Our nation's air is getting cleaner -- including Houston's. There's no need to get rid of a system that's not broken, certainly not based on the results of a recent study from the University of Texas School of Public Health. Although the press reports have scared many, in fact this report falls far short of showing a causal relation between 1,3 butadiene (BD) and human illness.
The media outcry over the preliminary report of an association between air pollutants and leukemia is unjustified. Even the researchers themselves repeatedly note the uncertainties in the data and the approximations they had to make to generate even their soft findings.
Government and industry have long worked together to reduce air pollution, with notable improvements nationwide. Of course, some areas remain cleaner than others. But, based on this new preliminary report, there is no reason to campaign for excessively stringent standards for a particular chemical, BD, which has been detected at elevated levels in the area.
Researchers at the UT Health Science Center used 1995-2003 medical reports to determine the rate of various cancers, particularly leukemia. They estimated BD exposure for various regions near Houston by assuming that air concentration correlated with the distance from the Houston Ship Channel and the distance from state air pollution monitors.
Since they had no individual measurements of anyone's specific chemical burden with which to work, they had to use this vague approximation.
Air measurements over the period 1992-2003 were used as a substitute for exposure to BD.
Even using these crude approximations of dose and effect, their report indicated only an estimated 56% elevated risk for leukemia in children living within two miles of the ship channel, as compared with those living more than 10 miles away.
While 56% at first sounds like a big number, remember how small the normal risk of leukemia is and how few cases it takes to randomly skew its apparent frequency.
By contrast, for example, smoking increases risk of lung cancer not by 50% or 60% but by something like 20 times; that is, 2,000%. That is an example of a causal relationship that is real.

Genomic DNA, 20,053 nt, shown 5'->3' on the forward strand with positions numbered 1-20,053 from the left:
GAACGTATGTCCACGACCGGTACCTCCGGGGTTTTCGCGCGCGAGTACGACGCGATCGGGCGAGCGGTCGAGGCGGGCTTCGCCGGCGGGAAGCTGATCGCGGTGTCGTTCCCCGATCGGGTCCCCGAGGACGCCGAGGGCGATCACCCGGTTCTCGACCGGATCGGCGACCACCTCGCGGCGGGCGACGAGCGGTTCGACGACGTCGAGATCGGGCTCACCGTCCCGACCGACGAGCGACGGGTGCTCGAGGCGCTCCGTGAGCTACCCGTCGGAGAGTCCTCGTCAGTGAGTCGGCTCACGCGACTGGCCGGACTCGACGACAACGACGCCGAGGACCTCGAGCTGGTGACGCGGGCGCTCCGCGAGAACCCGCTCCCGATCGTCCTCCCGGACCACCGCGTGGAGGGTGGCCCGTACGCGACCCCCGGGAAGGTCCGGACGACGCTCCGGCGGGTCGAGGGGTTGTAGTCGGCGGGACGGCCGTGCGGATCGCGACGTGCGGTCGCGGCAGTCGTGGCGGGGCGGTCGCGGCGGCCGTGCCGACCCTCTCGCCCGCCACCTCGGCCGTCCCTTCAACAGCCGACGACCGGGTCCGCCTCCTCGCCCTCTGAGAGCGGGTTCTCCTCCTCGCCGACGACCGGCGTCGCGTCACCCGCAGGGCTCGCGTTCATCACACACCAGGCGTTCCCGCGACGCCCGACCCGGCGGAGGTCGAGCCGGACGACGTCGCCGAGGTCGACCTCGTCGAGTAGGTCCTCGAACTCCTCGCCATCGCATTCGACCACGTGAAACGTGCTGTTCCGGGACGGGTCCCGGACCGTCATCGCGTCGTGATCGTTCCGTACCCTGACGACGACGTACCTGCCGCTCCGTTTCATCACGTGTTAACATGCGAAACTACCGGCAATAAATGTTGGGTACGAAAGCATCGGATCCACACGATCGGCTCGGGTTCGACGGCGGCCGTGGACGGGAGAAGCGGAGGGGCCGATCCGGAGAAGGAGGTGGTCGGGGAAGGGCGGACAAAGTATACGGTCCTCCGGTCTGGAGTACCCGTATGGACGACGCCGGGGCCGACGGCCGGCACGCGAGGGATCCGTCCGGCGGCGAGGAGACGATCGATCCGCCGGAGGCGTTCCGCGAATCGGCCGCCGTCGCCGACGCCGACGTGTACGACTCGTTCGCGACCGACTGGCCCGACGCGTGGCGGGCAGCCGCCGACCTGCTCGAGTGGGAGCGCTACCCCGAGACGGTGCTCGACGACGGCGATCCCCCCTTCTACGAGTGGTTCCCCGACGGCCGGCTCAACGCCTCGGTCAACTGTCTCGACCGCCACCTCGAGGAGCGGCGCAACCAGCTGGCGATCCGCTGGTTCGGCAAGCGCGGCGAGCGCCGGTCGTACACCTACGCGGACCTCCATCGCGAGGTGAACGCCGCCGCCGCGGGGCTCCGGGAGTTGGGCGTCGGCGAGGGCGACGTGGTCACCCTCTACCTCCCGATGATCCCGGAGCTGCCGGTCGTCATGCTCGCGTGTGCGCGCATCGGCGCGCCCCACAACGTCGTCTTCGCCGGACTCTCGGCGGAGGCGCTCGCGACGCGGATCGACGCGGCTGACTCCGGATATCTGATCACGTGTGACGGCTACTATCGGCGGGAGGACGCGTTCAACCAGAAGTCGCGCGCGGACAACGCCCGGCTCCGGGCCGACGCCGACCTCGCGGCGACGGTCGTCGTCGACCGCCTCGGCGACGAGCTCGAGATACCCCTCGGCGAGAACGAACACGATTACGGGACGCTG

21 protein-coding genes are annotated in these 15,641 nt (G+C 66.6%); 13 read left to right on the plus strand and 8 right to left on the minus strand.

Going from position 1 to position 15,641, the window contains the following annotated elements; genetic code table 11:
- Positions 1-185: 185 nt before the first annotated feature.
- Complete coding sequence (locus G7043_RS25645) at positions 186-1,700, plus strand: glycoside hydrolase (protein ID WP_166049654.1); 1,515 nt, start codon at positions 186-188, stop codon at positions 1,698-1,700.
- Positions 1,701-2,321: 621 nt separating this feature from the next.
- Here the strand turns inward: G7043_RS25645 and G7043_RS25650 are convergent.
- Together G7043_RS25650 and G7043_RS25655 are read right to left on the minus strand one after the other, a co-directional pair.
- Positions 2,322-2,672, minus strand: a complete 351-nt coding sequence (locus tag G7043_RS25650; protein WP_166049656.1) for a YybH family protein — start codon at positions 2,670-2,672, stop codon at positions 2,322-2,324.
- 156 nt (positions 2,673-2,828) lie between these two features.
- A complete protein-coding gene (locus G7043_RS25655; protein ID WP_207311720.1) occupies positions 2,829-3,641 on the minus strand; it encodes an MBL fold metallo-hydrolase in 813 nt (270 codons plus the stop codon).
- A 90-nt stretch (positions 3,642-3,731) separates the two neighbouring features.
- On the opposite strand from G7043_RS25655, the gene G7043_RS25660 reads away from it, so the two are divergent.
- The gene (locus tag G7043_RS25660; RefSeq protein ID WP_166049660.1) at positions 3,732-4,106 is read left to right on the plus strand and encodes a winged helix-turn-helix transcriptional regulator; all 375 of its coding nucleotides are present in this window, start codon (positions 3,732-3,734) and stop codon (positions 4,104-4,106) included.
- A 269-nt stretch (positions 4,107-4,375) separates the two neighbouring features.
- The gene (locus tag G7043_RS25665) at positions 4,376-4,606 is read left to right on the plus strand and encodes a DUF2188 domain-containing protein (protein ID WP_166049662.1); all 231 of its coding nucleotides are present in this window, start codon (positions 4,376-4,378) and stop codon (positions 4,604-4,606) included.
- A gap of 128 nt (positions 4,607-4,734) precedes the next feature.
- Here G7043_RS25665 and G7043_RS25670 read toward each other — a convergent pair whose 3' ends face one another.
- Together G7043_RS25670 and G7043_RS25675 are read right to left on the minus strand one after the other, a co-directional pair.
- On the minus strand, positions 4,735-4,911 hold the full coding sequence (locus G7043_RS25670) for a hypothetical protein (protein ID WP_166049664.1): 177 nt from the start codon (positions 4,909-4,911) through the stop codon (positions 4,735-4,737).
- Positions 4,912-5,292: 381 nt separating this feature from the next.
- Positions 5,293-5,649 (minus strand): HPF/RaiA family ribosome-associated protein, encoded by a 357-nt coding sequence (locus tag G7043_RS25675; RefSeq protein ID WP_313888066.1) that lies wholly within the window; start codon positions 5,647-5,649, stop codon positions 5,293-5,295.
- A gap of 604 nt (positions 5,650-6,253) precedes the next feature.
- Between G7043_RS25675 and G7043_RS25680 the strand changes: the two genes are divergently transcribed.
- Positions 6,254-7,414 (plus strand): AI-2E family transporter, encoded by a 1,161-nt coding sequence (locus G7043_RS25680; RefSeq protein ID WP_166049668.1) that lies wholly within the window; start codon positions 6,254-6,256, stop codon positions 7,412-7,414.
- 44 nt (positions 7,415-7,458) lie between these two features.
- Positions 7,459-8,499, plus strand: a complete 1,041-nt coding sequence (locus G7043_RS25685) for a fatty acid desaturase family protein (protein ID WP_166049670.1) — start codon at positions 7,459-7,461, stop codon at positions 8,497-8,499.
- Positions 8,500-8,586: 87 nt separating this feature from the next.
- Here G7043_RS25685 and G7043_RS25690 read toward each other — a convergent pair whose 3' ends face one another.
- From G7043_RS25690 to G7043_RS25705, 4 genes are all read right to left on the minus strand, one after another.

The "gold standard" for attempting to find cause and effect in scientific studies, though, is a randomized, controlled trial, or RCT.
In that type of study, two highly similar groups are compared after some intervention is given to one group and not the other. Both groups are evaluated for a specific outcome over a period of time. In large enough RCTs, even a small detected difference can be a real one: "significant," in scientific terminology.
The UT report is a good example of a bad study -- almost the opposite of a controlled experiment. The authors used outdated information on cancer rates, and they made only crude estimates of chemical exposure.
Why did they choose BD as the toxic chemical to accuse of causing increased risk?
With estimates this crude, they could have picked as a culprit almost anything in the air -- or water or food -- since there were so many other variables in this huge swath of the population.
Further, their information concerning amounts of BD in the air was admittedly unreliable, and they failed to control for exposure to other possible carcinogens, such as gasoline fumes or even cigarette smoke, which contains BD.
In fact, while articles written about this study refer, invariably, to BD as a "carcinogen," the EPA refers to it only as "reasonably likely" to be a human carcinogen. The studies supporting even that weak designation arose from long-term occupational exposure to the chemical, as in petroleum facilities -- much higher than the minuscule doses in Houston's air, even close to the ship channel (and those minuscule doses have fallen by more than 50% in the past three years, as technology has improved).
Our goal should be the advancement of public health -- but based on solid evidence, not agenda-driven conjecture and illusory endpoints.
The "study" purporting to find a cancer link to BD is more junk than science, and will never see the light of day in a peer-reviewed journal.
In toxicology, it is an axiom that "the dose makes the poison."
Even if BD were a human carcinogen at high doses, it does not mean that it will cause cancer at the parts-per-billion level in Houston's air.